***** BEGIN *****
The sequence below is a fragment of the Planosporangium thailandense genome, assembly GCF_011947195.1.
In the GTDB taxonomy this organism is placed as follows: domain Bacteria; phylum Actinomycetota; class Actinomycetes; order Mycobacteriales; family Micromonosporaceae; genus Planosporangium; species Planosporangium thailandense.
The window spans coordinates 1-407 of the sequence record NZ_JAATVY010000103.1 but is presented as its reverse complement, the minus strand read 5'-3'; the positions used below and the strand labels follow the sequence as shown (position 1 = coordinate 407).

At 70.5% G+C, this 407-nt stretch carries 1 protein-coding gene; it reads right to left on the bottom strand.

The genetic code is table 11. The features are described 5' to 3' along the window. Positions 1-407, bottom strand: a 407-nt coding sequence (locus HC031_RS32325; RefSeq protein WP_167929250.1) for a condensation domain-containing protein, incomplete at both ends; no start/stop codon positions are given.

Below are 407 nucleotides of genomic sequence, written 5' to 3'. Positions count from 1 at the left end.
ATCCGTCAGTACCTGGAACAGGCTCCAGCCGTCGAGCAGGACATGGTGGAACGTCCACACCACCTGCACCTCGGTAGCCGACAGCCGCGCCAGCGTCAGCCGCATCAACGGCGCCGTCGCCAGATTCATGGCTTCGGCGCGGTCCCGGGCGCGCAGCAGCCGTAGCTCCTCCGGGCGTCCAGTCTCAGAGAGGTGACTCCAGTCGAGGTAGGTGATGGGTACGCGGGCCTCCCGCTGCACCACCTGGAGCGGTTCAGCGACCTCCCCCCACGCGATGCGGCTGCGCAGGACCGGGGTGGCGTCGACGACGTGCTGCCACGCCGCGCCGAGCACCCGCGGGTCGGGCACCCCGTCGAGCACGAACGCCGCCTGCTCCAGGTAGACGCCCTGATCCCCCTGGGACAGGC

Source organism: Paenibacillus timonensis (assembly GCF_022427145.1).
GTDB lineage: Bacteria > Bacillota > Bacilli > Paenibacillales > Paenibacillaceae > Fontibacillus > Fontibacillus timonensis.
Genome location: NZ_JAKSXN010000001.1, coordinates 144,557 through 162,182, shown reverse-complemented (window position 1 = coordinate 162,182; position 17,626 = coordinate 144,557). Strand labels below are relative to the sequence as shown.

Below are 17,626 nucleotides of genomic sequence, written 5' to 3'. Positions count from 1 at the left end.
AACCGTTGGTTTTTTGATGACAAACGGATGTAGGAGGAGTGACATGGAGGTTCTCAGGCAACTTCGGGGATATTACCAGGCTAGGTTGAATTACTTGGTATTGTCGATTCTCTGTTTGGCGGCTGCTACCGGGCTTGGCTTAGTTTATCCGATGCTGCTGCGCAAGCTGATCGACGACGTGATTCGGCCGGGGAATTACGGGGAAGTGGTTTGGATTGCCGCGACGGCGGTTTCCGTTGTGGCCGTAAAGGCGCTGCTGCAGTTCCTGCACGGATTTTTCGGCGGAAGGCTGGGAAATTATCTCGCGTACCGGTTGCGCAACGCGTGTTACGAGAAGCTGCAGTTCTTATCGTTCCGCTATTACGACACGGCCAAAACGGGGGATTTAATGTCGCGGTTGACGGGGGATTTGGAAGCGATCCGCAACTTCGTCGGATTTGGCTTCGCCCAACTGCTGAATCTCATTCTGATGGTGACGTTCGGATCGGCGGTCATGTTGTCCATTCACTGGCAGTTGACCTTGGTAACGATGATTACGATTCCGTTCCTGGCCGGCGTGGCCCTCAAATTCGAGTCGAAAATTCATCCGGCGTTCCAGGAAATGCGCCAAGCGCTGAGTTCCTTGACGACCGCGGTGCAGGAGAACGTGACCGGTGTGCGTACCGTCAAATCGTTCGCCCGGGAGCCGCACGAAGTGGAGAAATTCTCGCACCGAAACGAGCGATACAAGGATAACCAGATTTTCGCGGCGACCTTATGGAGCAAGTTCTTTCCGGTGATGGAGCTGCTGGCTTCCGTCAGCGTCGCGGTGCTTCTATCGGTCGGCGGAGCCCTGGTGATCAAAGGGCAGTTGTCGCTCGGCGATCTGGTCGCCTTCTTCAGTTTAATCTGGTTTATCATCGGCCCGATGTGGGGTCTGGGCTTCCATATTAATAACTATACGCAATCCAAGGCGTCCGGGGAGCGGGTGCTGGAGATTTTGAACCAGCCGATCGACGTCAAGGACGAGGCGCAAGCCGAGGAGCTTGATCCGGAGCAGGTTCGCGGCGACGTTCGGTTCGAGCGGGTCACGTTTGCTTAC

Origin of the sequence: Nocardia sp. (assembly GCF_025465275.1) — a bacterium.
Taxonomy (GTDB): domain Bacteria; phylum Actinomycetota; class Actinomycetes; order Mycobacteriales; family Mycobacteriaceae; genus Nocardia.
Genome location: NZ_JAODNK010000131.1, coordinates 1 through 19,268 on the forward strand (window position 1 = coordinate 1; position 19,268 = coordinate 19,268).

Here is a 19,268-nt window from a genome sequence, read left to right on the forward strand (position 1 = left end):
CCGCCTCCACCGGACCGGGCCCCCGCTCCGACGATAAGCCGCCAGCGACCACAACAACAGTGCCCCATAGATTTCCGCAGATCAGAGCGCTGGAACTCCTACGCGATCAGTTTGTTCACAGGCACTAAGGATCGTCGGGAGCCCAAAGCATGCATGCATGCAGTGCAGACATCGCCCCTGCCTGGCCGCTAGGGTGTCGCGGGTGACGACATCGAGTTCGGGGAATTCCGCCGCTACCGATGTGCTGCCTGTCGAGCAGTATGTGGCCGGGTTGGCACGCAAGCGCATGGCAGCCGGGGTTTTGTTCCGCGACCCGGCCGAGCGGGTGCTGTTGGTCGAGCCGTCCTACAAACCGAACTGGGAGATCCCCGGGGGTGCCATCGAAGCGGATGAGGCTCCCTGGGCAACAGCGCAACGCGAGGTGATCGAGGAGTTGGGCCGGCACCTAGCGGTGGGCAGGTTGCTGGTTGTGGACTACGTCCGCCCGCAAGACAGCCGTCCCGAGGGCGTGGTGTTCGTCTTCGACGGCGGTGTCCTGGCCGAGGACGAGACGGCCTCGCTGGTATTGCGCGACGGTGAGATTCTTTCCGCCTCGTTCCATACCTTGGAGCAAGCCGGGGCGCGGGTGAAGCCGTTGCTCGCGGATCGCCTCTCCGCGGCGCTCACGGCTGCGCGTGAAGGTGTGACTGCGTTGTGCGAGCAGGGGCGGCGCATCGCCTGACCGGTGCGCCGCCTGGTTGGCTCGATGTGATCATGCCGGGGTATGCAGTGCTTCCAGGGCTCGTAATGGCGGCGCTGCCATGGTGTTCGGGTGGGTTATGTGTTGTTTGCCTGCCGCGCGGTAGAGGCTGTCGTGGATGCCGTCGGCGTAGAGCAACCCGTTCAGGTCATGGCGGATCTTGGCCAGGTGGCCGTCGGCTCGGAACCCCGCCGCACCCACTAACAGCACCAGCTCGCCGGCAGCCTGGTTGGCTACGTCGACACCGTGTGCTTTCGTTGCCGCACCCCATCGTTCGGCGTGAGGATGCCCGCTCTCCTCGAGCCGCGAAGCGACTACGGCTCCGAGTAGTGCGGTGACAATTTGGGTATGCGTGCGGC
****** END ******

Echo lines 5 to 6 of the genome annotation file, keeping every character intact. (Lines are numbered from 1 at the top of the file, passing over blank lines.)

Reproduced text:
The genetic code is table 11. The features are described 5' to 3' along the window. Positions 1-407, bottom strand: a 407-nt coding sequence (locus HC031_RS32325; RefSeq protein WP_167929250.1) for a condensation domain-containing protein, incomplete at both ends; no start/stop codon positions are given.

Below are 407 nucleotides of genomic sequence, written 5' to 3'. Positions count from 1 at the left end.